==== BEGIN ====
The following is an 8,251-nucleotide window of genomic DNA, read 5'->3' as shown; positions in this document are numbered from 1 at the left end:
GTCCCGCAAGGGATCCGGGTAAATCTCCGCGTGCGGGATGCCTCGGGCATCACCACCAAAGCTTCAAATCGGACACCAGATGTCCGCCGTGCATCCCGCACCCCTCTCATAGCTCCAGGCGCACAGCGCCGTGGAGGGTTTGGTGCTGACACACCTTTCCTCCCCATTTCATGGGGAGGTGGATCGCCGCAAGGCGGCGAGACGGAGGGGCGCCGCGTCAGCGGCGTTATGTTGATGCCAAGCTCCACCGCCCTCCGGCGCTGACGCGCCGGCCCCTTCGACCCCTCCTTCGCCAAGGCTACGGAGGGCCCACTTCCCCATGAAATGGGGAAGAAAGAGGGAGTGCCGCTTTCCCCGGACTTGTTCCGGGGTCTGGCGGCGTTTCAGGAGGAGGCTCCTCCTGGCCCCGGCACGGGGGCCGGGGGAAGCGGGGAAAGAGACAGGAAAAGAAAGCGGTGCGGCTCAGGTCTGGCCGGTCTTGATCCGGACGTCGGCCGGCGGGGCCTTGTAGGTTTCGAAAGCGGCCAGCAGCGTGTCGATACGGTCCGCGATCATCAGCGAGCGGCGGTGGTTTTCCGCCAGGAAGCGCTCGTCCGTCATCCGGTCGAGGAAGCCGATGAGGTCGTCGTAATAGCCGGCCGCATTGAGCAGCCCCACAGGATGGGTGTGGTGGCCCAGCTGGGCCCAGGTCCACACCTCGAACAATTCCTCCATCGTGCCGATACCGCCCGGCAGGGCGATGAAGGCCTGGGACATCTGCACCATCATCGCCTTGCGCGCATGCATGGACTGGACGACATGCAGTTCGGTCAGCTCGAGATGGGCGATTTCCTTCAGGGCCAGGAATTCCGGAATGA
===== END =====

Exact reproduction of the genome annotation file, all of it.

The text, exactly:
The following is an 8,251-nucleotide window of genomic DNA, read 5'->3' as shown; positions in this document are numbered from 1 at the left end:
GTCCCGCAAGGGATCCGGGTAAATCTCCGCGTGCGGGATGCCTCGGGCATCACCACCAAAGCTTCAAATCGGACACCAGATGTCCGCCGTGCATCCCGCACCCCTCTCATAGCTCCAGGCGCACAGCGCCGTGGAGGGTTTGGTGCTGACACACCTTTCCTCCCCATTTCATGGGGAGGTGGATCGCCGCAAGGCGGCGAGACGGAGGGGCGCCGCGTCAGCGGCGTTATGTTGATGCCAAGCTCCACCGCCCTCCGGCGCTGACGCGCCGGCCCCTTCGACCCCTCCTTCGCCAAGGCTACGGAGGGCCCACTTCCCCATGAAATGGGGAAGAAAGAGGGAGTGCCGCTTTCCCCGGACTTGTTCCGGGGTCTGGCGGCGTTTCAGGAGGAGGCTCCTCCTGGCCCCGGCACGGGGGCCGGGGGAAGCGGGGAAAGAGACAGGAAAAGAAAGCGGTGCGGCTCAGGTCTGGCCGGTCTTGATCCGGACGTCGGCCGGCGGGGCCTTGTAGGTTTCGAAAGCGGCCAGCAGCGTGTCGATACGGTCCGCGATCATCAGCGAGCGGCGGTGGTTTTCCGCCAGGAAGCGCTCGTCCGTCATCCGGTCGAGGAAGCCGATGAGGTCGTCGTAATAGCCGGCCGCATTGAGCAGCCCCACAGGATGGGTGTGGTGGCCCAGCTGGGCCCAGGTCCACACCTCGAACAATTCCTCCATCGTGCCGATACCGCCCGGCAGGGCGATGAAGGCCTGGGACATCTGCACCATCATCGCCTTGCGCGCATGCATGGACTGGACGACATGCAGTTCGGTCAGCTCGAGATGGGCGATTTCCTTCAGGGCCAGGAATTCCGGAATGA